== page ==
• Breast Cancer Family Cohort. NIH/NHLBI; U01CA1649204. Principal Investigators: Terry/Chung.
  • Deep phenotyping in electronic health records for genomic medicine to develop data science and informatics methods to accelerate deep phenotyping using the unstructured data in electronic health records for genomic diagnostic decision support and genomic knowledge discovery. NLM/NHGRI; 1R01LM012895-01. Principal Investigators: Weng /Chung.
  • Development of recommendations and policies for genetic variant reclassification. NIH/NHGRI; R01HG010365. Principal Investigators: Chung/Appelbaum.
  • Identifying and applying genetic variation relevant to clinical outcomes for individuals with congenital heart disease. NIH/NHLBI; 1U01HL153009. Principal Investigators: Chung /Shen/Gelb.
  • Genetics of early childhood obesity and its clinical implications. NIH/NIDDK; K23 DK110539. Principal Investigator: Vidhu Thaker.

Selected Publications

Zuccaro MV, Xu J, Mitchell C, Marin D, Zimmerman R, Rana B, Weinstein E, King RT, Palmerola KL, Smith ME, Tsang SH, Goland R, Jasin M, Lobo R, Treff N, Egli D. Allele-specific chromosome removal after Cas9 cleavage in human embryos. 183(6): 1650-1664. E15. doi: 183(6).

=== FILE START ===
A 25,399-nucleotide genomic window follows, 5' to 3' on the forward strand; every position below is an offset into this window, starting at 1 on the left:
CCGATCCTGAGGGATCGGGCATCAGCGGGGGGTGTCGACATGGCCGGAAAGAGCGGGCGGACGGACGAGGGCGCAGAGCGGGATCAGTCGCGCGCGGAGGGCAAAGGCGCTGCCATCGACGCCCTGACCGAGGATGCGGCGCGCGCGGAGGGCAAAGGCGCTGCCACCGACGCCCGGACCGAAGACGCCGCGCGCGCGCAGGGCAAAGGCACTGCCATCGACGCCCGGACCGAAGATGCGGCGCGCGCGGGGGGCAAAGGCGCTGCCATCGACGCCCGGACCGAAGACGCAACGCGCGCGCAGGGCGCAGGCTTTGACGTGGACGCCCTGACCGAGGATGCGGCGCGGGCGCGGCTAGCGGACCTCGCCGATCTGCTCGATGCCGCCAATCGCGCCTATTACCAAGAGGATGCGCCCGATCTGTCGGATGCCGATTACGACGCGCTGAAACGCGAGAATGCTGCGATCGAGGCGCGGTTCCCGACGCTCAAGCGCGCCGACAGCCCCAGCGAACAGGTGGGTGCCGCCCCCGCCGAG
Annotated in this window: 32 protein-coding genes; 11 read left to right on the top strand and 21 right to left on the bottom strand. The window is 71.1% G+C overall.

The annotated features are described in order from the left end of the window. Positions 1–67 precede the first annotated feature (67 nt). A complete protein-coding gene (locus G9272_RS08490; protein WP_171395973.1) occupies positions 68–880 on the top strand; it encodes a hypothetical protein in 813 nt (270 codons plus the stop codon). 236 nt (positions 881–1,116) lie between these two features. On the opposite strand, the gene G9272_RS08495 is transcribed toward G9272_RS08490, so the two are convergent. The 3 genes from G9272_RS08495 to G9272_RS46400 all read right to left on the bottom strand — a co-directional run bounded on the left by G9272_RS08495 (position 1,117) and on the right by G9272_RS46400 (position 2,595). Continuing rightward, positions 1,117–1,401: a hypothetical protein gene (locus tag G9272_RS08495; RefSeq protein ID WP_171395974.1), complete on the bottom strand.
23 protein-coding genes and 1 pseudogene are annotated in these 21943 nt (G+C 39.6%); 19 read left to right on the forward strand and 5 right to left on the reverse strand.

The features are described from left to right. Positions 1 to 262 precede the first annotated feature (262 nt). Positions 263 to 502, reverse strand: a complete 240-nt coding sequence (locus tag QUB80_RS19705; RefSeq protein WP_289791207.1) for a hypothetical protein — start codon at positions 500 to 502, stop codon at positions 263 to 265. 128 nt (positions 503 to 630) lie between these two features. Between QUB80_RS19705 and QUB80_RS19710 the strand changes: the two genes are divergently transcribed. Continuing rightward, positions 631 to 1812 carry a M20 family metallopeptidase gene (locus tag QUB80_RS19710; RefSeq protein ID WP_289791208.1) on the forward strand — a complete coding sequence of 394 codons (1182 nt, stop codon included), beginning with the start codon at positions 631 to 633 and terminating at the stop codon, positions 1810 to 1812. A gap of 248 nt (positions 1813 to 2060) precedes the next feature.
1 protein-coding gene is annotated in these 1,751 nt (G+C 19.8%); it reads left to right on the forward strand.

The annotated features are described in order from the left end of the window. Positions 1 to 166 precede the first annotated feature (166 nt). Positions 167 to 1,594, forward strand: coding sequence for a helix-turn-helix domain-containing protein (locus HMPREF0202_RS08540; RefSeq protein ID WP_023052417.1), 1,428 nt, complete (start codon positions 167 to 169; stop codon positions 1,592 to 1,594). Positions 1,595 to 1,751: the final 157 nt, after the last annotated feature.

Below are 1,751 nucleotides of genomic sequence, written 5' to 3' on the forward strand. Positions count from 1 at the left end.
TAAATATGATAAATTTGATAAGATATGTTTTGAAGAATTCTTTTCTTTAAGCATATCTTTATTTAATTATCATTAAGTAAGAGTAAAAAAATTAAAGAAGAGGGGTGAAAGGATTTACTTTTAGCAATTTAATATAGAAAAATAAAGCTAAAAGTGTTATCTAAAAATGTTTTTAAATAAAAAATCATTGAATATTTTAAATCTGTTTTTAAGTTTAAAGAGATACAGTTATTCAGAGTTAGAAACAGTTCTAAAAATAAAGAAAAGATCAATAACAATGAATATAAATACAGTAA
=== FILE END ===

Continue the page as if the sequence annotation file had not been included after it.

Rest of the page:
Skowronski AA, LeDuc CA, Foo KS, Goffer Y, Burnett LC, Egli D and Leibel RL, Physiological consequences of transient hyperleptinemia during discrete developmental periods on body weight in mice 2020. Science Translational Medicine. 2020; 12(524). PubMed PMID: 31894105

Ganapathi M, Padgett LR, Yamada K, Devinsky O, Willaert R, Person R, Au PB, Tagoe J, McDonald M, Karlowicz D, Wolf B, Lee J, Shen Y, Okur V, Deng L, LeDuc CA, Wang J, Hanner A, Mirmira RG, Park MH, Mastracci TL, Chung WK. Recessive rare variants in deoxyhypusine synthase, an enzyme involved in the synthesis of hypusine, are associated with a neurodevelopmental disorder. Am J Hum Genet. 2019 Feb 7; 104(2): 287-298. doi: 10.1016/ j.ajhg.2018.12.017. Epub 2019 Jan 17. PMID: 30661771.

Wang L, De Solis AJ, Goffer Y, Birkenbach KE, Engle SE, Tanis R, Levenson JM, Li X, Rausch R, Purohit M, Lee JY, Tan J, De Rosa MC, Doege CA, Aaron HL, Martins GJ, Brüning JC, Egli D, Costa R, Berbari N, Leibel RL, Stratigopoulos G. Ciliary gene RPGRIP1L is required for hypothalamic arcuate neuron development. JCI Insight. 2019 Feb 7; 4(3). pii: 123337. doi: 10.1172/jci.insight.123337. [Epub ahead of print] PMID: 30728336.